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Book Review: Thorns on Roses by Randy Rawls

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Tom Jeffries is a rogue private investigator who is on retainer with a prestigious law firm. When the firm begins to suspect that Tom may be up to something that may damage their reputation, they assign one of their lawyers, Abby Archer, to keep an eye on him and report her findings. Little does anyone suspect that Tom and Abby will fall for each other – this unexpected development puts her in a terrible predicament. Should she tell her bosses what she discovers about Tom or should she overlook it to maintain their relationship?

Thorns on Roses centers on the concept of vigilante justice. When Tom’s friend’s stepdaughter is found raped and strangled at the hands of a gang, he is reminded of a similar incident that happened years ago. Unimpressed by how the justice system worked in that case, Tom takes it upon himself to track each suspect down in an attempt to deliver his own kind of justice. However, as the police begin to suspect his involvement, Tom must choose whether to continue his quest or give it up for the woman he loves.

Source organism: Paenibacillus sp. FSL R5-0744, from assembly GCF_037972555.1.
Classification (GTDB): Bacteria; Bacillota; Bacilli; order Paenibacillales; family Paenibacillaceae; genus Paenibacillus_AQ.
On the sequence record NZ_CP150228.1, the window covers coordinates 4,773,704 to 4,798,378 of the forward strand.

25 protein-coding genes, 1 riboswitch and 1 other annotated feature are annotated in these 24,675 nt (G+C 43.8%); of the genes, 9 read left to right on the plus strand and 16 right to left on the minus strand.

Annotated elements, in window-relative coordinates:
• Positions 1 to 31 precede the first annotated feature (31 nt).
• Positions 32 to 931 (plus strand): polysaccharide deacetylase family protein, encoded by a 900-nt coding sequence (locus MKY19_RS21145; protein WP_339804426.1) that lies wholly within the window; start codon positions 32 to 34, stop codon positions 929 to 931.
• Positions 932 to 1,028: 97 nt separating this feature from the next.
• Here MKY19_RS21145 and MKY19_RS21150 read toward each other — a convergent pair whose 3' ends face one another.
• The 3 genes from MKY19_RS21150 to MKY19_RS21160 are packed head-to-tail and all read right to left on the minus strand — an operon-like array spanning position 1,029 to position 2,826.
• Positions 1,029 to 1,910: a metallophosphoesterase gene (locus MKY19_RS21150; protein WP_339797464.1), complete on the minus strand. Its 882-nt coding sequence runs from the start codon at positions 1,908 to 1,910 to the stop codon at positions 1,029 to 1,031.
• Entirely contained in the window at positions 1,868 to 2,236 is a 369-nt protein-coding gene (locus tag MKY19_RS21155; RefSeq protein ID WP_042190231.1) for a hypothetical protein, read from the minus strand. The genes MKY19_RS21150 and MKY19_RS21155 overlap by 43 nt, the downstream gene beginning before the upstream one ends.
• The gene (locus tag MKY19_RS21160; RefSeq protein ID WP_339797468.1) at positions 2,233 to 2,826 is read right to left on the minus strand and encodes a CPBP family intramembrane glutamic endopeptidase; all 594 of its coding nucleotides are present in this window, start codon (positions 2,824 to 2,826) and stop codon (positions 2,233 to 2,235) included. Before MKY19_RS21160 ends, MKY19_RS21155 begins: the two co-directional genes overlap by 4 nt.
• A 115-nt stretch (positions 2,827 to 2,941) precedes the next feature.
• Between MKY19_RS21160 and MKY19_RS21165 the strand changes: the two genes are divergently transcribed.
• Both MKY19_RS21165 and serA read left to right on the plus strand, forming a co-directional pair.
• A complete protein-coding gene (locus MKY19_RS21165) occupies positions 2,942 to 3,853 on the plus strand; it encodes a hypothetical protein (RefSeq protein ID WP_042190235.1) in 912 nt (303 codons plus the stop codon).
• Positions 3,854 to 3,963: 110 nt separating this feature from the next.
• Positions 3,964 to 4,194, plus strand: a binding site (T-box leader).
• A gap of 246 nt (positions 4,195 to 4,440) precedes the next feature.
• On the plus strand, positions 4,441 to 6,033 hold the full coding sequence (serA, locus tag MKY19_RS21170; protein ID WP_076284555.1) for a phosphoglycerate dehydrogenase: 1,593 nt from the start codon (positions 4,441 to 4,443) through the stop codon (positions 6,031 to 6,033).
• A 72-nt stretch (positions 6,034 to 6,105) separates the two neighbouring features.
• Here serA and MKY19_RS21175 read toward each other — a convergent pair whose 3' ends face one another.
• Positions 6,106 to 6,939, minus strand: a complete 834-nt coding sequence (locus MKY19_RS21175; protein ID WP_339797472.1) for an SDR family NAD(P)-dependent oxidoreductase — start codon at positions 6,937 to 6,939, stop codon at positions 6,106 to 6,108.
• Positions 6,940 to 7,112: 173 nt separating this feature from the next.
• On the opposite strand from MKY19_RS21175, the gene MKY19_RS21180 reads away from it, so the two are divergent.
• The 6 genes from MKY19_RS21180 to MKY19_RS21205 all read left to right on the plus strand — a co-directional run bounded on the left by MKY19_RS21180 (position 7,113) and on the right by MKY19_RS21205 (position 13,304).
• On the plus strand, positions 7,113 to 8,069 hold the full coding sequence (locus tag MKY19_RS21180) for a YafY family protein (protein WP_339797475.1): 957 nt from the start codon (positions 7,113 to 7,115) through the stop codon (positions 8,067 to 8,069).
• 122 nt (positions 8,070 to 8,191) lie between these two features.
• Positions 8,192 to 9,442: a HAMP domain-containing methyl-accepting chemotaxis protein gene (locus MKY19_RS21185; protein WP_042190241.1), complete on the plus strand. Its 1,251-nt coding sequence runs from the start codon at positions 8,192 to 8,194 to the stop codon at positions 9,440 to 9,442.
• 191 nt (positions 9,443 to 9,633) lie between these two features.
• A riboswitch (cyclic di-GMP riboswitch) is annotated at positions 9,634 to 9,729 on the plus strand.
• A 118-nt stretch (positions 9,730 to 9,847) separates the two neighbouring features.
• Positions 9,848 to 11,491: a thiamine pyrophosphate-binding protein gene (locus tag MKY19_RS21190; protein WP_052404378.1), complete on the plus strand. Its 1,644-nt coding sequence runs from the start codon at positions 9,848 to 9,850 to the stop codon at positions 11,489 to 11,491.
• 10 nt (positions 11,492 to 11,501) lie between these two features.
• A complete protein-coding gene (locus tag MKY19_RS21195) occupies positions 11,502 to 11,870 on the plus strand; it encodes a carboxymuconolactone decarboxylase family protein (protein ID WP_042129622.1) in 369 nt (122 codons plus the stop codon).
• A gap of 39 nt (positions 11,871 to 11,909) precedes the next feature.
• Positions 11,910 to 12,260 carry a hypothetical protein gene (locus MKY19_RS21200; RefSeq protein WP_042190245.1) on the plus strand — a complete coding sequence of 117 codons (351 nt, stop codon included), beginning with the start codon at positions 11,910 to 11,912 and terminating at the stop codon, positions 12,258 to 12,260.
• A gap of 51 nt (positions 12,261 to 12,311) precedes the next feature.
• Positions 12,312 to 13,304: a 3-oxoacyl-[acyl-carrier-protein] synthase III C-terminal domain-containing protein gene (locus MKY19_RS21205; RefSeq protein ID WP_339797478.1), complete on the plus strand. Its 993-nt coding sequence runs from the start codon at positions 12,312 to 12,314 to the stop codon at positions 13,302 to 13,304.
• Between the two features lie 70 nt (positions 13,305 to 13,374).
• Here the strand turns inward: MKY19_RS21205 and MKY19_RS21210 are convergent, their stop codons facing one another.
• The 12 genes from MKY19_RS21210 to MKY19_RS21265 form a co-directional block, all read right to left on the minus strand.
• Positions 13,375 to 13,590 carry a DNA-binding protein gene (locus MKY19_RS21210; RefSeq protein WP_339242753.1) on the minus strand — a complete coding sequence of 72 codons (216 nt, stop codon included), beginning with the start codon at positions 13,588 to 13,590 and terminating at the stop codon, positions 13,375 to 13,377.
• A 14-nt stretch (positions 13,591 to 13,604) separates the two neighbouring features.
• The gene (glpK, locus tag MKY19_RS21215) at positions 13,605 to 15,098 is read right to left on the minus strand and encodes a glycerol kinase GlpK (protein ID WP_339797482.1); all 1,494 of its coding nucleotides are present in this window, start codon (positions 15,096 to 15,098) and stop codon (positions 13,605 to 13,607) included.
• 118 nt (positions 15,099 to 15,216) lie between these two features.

This book explores several different topics including what loyalty is and when/if it should be abandoned. It also focuses on friendships and feelings of indebtedness. But the most prominent theme is the classic debate between right and wrong. Can the end ever really justify the means and, if so, who should have the authority to decide that?

The author does a nice job of emphasizing Tom and Abby’s personalities. Making them both strong-willed and arrogant displays to the reader that one would not be able to easily influence or overpower the other one’s judgment. This creates increased tension which greatly adds to the plot and the level of suspense.

Thorns on Roses is meant for an adult audience only. There are some graphic descriptions of violent acts that may make some readers uncomfortable. This book could be classified as a thriller, but it is so much more than that. It makes the reader contemplate the American justice system and to question who it really protects — the victim or the criminal.

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